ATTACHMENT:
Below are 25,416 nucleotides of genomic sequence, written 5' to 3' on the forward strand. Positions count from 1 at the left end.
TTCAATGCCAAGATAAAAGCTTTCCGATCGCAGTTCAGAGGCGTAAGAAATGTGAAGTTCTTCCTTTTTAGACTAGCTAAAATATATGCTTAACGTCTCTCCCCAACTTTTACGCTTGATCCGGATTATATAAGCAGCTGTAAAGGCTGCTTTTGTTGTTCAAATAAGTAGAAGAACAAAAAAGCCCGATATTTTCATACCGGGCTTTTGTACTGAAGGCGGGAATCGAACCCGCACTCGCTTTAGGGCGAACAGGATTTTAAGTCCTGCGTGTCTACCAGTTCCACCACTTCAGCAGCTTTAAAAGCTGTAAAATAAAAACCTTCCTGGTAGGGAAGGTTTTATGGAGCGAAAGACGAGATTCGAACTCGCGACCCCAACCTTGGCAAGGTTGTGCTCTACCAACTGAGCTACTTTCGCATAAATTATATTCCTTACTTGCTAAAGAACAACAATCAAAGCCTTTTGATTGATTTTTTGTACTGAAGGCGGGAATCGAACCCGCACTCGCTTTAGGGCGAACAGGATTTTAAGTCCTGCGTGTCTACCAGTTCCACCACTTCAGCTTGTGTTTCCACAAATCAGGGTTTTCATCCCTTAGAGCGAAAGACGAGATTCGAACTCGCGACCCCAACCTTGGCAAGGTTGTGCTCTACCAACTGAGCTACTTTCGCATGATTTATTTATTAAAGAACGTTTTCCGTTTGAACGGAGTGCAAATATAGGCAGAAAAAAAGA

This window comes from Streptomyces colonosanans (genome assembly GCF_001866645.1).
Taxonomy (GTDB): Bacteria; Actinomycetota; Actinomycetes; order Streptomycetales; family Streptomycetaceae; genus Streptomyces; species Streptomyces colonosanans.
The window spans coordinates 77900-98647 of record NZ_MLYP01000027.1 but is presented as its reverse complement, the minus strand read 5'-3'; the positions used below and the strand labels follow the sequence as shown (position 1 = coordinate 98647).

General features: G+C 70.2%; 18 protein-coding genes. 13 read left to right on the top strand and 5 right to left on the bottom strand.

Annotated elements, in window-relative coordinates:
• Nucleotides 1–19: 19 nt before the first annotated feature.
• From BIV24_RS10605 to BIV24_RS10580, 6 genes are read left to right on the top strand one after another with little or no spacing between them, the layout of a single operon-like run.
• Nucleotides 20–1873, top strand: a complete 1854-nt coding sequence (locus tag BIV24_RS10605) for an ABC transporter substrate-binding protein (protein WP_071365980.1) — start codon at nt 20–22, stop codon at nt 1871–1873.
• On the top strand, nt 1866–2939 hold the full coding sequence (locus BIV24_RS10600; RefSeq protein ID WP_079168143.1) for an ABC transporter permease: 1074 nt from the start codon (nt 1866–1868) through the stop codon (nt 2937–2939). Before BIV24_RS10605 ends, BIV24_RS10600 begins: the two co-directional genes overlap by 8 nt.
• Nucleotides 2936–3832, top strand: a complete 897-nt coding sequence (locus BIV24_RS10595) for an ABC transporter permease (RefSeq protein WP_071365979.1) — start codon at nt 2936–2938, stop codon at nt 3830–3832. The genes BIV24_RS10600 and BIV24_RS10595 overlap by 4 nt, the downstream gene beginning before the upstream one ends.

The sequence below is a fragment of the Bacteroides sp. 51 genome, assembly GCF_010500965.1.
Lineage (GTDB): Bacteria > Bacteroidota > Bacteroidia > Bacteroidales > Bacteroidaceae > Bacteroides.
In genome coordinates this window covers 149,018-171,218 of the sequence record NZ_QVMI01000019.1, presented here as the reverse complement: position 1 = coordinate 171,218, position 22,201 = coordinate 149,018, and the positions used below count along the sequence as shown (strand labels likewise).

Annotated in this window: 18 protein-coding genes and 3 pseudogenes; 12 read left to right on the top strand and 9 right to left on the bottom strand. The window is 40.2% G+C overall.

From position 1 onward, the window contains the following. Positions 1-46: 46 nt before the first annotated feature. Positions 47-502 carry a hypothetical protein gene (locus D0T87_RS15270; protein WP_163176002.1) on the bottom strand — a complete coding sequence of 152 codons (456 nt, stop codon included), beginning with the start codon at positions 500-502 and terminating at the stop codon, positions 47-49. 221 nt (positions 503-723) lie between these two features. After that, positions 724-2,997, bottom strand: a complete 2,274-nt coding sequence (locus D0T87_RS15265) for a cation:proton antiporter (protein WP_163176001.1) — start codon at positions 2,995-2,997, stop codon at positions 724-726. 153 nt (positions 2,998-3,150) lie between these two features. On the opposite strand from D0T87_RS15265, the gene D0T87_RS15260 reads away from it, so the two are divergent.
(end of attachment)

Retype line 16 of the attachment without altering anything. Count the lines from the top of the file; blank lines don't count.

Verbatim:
Annotated in this window: 18 protein-coding genes and 3 pseudogenes; 12 read left to right on the top strand and 9 right to left on the bottom strand. The window is 40.2% G+C overall.